FIBA head open to sharing revenue with NBA, owners

LILLE, France -- Lend us your players, the head of FIBA asks of the NBA, and we can start putting dollars back in your pockets.

In a wide-ranging interview, FIBA secretary general Patrick Baumann argued that the work of his organization in staging major international championships does not have to come in competition to the NBA. If one benefits, so does the other, he said. And vice versa.

“In terms of sharing revenue, if the cake is big, everybody wants a piece of the cake, including the NBA owners," Baumann told ESPN.com. "We have no issue with that”

Changes are afoot for the FIBA Basketball World Cup, the international tournament held once every four years. A new global calendar for the sport was designed to reduce wear and tear and to strengthen the event's brand, but games will be scheduled during the NBA season, which will likely leave top-tier players unavailable to their national teams. The 2019 edition in China will also not be held in the same summer as its soccer counterpart, as it has been.

FIBA officials say there is no proposal for the NBA -- whose deputy commissioner, Mark Tatum, sits on the FIBA board -- to invest directly in the World Cup as some, including Dallas Mavericks owner Mark Cuban, have advocated. But there is now a clear, long-term intention to construct a model similar to soccer in which international basketball generates enough revenue that it will be in the interests of NBA teams to allow their stars to participate rather than hold them out.

“The NBA wants the FIBA World Cup to be at a much different level than it is today,” Baumann said. “It wants to be closer in terms of recognition to the FIFA World Cup. Maybe not in terms of money. That’s difficult. We are not in 80,000-seat stadiums. But to do that, we have to grow at a faster rate in many more places around the world. And then [the NBA] will be interested in being a part of it."

Revenue is one reason why China won last month's vote to be the 2019 host, Baumann said.

“The money is in Asia right now,” he said.

“But,” he added, “at first you have to bake the cake before you distribute the cake. How that happens, I don’t know. Once the cake is done, and we reach a certain level, we are comfortable sharing it. The political decision is taken already. How it happens technically is to be seen. With the NBA we have a strong relationship and we will work it out.”

Other steps have been taken to assuage the concerns from the NBA and major clubs in the Euroleague, including limiting the length of training camps before international competitions, beefing up the insurance coverage against injury and improving the quality of medical care provided.

Putting an age limit on the Olympic tournament, however, is off the table. It will remain, Baumann confirmed, “the cherry on the top of the cake.”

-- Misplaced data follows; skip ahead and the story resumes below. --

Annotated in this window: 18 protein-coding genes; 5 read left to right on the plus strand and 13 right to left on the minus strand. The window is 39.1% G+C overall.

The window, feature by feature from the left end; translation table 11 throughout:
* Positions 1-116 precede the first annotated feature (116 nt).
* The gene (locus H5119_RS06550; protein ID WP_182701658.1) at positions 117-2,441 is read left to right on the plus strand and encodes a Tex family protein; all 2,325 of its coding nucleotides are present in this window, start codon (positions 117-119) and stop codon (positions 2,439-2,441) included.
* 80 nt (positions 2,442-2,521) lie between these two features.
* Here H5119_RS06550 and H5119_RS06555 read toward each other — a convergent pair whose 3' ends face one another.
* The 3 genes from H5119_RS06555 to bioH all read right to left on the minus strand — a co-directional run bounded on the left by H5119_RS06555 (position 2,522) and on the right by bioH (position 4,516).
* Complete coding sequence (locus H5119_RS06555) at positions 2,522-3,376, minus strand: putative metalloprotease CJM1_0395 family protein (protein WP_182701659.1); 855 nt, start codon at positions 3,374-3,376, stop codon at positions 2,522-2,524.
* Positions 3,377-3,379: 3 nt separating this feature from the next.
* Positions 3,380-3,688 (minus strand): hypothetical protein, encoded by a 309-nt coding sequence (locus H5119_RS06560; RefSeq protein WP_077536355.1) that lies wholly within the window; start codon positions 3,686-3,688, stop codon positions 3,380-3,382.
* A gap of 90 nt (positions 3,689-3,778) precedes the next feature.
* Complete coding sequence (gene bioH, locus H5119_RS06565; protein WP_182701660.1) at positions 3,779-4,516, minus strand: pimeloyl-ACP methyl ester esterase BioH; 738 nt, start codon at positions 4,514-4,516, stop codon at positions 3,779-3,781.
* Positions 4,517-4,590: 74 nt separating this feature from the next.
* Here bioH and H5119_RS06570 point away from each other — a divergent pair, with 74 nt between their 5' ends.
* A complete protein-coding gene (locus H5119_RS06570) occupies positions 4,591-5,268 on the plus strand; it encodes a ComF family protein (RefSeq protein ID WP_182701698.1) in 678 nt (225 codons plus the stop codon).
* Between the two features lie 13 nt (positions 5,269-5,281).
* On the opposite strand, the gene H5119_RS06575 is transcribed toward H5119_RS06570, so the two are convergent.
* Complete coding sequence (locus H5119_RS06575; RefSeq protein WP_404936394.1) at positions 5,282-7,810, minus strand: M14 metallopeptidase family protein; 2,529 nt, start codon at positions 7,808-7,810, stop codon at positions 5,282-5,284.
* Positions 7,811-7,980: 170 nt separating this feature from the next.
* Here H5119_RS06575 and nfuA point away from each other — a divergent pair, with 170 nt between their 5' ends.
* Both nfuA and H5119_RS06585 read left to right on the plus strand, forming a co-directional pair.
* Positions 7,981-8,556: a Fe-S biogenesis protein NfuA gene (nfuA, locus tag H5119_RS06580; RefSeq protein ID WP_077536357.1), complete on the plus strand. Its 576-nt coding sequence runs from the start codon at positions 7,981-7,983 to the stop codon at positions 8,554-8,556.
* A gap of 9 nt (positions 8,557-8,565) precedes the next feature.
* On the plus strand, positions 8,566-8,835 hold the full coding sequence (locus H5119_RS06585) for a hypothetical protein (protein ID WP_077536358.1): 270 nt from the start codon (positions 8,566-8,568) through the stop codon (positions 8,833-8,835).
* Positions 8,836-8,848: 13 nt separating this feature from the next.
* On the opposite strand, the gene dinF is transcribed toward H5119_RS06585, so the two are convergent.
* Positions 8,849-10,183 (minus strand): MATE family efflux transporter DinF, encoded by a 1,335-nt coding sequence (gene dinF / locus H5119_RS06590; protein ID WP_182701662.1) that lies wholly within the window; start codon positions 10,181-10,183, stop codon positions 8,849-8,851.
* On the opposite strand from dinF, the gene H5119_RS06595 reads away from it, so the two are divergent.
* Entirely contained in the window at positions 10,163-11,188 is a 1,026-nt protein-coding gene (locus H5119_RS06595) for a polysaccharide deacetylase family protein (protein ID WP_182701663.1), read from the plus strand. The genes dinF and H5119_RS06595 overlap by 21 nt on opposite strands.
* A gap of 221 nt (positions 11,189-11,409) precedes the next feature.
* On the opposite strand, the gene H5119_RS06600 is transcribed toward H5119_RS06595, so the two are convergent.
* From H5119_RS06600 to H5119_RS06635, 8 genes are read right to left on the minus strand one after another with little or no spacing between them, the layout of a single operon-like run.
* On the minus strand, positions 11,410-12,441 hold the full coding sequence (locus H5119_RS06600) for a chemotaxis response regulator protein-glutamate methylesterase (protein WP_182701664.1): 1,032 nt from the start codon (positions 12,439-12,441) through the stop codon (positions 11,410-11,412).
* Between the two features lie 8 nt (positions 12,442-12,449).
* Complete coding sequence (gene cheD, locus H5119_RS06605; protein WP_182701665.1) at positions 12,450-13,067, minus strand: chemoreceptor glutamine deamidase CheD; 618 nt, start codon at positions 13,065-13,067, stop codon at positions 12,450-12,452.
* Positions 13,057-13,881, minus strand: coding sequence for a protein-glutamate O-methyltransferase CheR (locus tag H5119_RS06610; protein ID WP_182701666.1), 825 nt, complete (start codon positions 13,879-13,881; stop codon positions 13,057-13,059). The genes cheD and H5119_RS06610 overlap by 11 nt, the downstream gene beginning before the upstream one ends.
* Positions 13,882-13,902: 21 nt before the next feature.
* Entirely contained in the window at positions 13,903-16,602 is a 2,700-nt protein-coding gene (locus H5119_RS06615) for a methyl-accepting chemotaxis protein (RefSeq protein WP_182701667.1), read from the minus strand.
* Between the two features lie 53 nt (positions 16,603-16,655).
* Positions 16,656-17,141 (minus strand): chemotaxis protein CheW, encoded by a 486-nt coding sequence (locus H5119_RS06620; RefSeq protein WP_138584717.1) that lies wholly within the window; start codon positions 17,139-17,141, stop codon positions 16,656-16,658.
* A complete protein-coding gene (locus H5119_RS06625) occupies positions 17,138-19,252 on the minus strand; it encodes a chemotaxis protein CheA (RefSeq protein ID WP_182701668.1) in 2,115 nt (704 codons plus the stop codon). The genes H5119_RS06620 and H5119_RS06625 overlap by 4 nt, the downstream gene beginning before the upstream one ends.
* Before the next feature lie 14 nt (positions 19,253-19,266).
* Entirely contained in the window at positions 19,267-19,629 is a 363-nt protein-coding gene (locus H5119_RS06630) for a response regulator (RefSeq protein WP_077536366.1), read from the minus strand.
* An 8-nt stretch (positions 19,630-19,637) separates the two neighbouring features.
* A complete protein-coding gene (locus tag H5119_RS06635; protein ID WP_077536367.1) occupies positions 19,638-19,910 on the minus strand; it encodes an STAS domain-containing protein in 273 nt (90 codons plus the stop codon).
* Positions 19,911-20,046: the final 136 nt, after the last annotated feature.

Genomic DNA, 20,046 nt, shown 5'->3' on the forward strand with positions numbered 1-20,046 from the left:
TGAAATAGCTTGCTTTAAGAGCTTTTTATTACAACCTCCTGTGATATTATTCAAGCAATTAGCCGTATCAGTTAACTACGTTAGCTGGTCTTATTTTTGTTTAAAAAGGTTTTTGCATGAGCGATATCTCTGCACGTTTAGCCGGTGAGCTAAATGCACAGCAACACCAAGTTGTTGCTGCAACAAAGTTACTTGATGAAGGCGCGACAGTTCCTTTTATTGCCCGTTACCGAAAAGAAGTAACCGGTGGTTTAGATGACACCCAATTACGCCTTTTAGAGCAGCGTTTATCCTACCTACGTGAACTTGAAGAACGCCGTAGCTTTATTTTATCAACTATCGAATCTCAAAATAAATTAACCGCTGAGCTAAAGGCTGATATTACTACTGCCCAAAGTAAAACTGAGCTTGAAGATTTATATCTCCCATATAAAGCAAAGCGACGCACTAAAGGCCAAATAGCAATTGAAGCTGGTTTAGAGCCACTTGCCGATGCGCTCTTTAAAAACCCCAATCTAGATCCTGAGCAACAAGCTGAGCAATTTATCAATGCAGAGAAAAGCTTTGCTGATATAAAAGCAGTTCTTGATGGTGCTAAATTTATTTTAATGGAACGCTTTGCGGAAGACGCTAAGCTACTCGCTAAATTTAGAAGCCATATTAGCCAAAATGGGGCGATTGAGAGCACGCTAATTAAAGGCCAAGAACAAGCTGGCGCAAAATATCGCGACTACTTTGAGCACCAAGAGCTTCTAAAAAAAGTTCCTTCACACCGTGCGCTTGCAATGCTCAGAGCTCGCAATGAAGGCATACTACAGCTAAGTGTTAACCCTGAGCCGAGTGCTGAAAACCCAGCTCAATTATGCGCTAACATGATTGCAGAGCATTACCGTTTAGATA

“When [former NBA commissioner] David Stern came up with the idea that it should be under-23, like football does, what happened? The first one to come out and say, 'No way' was Kobe Bryant," said Baumann, a member of the international Olympic committee. "And we need to have that for the World Cup, as well.”

Baumann also said measures have been taken to ensure FIBA does not get caught up in the kind of scandal that rocked its soccer equivalent. Less than 48 hours before the interview, FIFA's secretary general, Jerome Valcke, was suspended amid allegations of corruption. It is just one in a series of scandals to envelop the Swiss-based organization.

“We made a number of changes 18 months ago, by coincidence, where we took away a number of what some might consider weaker points in the governance of our football friends,” Baumann said. “We changed that.

“An example was we changed how you elect the board members. It’s now directly at the congress, not from the [continental] confederations, which was a point criticized [at FIFA]. But we’re a big family of people worldwide. I’m relatively confident we have nothing to hide and that we have a good family of people.”

One issue under close scrutiny is host rights for July 2016’s three qualifying tournaments for the 2016 Rio Olympics, with ESPN.com learning Turkey has become the latest country to express an interest, joining other possible contenders such as Germany and Canada.

Hosts will have to pay a minimum fee of €1.75 million (the equivalent of $2 million U.S.). Some argue that, with the bidding open even to countries who have not secured automatic berths in the tournament, it allows wealthier nations to buy their way back into the race to the Olympics.

How these wild cards are allocated, along with the process of bidding to stage World Cups, is likely to receive detailed examination.

“We have an internal working group that is looking at our processes and governance to minimize any potential for corruption,” Baumann said. “And then we will make the necessary changes.”